“Events are developing quickly in 1861 and the potential for widespread violence is high, so we recommend that all citizens planning to visit that year exercise abundant caution and make proper arrangements.”
— State Department spokesperson Jen Psaki
WASHINGTON, D.C.—Responding to reports of political turmoil and growing instability, officials from the U.S. State Department issued an advisory on Tuesday for all Americans traveling to the year 1861. “Events are developing quickly in 1861 and the potential for widespread violence is high, so we recommend that all citizens planning to visit that year exercise abundant caution and make proper arrangements,” said State Department spokesperson Jen Psaki, strongly advising against any non-essential travel to 1861 and the broader time period of the early 1860s in general. Read the rest of this entry »
— Washington Post (@washingtonpost) August 20, 2014
Kiev (AFP) – Max Delany with Anais Llobet in Kamensk-Shakhtinsky, Russia reporting: Ukraine said on Friday it had destroyed part of a Russian military convoy that entered onto its territory in an incursion that has sent cross-border tensions rocketing.
NATO accused Russia of active involvement in the “destabilisation” of eastern Ukraine, where pro-Kremlin separatists have been fighting against Kiev for four months.
The two countries have also been wrangling for days over a Russian convoy that Moscow says is carrying humanitarian aid for besieged rebel-held cities but which Kiev suspects could be a “Trojan horse” to provide military help to the insurgents.
Fears that the border clash could spill into all-out war between Kiev and Moscow sent major share markets tumbling across Europe and the United States. Read the rest of this entry »
Aid Trucks to Ukraine? Almost Empty
A convoy of Russian trucks carrying aid for eastern Ukraine has been opened up to journalists at the border. The Ukrainian government had insisted that inspectors checked the trucks’ cargo, amid fears that they could be carrying military supplies for the rebels – an accusation Russia has rejected. The BBC’s Steve Rosenberg noted that many of the trucks were “almost empty”.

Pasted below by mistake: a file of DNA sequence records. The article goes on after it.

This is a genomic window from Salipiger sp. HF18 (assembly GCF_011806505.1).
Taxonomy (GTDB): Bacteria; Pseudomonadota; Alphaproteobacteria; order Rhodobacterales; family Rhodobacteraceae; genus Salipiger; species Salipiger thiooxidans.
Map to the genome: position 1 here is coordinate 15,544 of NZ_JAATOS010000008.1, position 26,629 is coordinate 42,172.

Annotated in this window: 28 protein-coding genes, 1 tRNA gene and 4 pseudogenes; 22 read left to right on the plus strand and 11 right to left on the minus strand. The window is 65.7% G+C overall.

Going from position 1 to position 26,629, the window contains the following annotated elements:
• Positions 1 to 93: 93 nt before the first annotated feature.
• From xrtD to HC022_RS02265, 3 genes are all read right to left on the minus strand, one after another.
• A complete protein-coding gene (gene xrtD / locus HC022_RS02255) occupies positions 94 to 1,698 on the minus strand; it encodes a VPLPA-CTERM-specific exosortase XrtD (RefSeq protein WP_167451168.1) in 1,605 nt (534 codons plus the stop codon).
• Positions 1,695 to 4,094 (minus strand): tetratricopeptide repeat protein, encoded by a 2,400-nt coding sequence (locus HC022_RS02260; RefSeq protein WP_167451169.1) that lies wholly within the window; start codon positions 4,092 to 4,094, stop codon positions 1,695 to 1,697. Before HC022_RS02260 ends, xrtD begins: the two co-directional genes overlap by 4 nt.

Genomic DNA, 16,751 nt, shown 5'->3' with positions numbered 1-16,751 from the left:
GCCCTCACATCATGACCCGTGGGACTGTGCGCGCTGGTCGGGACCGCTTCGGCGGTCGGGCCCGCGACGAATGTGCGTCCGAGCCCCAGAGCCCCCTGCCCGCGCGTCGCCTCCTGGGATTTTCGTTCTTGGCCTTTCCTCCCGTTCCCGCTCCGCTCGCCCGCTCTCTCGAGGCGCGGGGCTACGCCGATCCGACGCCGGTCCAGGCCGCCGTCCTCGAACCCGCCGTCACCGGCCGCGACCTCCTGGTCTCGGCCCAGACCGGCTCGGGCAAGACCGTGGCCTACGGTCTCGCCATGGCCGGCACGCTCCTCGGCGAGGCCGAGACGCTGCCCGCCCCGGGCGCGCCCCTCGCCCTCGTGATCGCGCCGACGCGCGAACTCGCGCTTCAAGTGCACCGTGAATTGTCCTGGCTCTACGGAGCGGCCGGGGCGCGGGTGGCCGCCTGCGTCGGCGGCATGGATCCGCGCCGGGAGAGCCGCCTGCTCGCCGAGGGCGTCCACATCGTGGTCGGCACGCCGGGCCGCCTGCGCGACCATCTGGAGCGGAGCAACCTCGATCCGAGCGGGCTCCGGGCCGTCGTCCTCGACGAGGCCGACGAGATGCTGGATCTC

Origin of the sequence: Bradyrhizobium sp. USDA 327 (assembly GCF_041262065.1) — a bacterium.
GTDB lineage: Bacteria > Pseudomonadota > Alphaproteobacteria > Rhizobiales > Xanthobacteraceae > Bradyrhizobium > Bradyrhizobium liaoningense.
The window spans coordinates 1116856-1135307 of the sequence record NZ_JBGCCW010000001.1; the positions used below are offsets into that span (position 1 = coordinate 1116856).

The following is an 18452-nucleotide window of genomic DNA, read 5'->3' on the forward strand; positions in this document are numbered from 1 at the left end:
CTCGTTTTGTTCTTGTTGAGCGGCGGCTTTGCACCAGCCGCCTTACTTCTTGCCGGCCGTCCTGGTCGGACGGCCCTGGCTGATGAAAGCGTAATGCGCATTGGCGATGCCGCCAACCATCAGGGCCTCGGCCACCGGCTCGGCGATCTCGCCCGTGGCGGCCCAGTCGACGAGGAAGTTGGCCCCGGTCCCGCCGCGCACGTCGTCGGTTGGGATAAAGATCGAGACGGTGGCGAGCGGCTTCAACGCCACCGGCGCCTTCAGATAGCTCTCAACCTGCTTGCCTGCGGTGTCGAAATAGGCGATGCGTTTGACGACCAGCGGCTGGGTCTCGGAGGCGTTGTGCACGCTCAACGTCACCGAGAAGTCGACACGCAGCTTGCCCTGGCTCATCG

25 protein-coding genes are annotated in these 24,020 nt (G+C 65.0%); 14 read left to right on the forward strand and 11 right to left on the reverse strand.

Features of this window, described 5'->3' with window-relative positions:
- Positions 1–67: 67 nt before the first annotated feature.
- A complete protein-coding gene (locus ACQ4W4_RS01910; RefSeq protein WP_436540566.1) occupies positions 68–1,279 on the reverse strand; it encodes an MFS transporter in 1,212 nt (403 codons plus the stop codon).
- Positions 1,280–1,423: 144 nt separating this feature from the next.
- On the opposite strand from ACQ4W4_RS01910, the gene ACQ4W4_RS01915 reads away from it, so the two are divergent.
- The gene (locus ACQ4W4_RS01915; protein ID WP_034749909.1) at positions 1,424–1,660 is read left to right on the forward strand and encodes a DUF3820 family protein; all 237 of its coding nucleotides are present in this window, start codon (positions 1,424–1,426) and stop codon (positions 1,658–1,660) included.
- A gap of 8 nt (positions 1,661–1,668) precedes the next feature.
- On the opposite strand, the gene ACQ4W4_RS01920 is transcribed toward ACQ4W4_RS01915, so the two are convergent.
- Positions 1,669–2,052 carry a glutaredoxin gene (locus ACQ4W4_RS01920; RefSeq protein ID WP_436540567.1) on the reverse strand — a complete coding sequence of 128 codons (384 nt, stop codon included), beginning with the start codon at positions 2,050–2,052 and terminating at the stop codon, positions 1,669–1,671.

GLOBAL PANIC FAILURE OVERLOAD Washington Post: ‘President Obama’s Competence Problem is Worse Than It Looks’Posted: July 29, 2014
“Almost six years on from that election, however, Obama is faltering badly on the competence question…”
Obama was elected in 2008 on a stated promise that he would restore competence to government. He pitched himself as the antidote to “Heck of a job, Brownie” and the Bush years, the person who would always put the most qualified candidate in every job in his Administration. That the basic functioning of government would never be in question.
“…and, in so doing, badly imperiling not only his ability to enact any sort of second term agenda but also Democrats’ chances this fall.”
Almost six years on from that election, however, Obama is faltering badly on the competence question and, in so doing, badly imperiling not only his ability to enact any sort of second term agenda but also Democrats’ chances this fall. A series of events — from the VA scandal to the ongoing border crisis to the situation in Ukraine to the NSA spying program — have badly undermined the idea that Obama can effectively manage the government. Read the rest of this entry »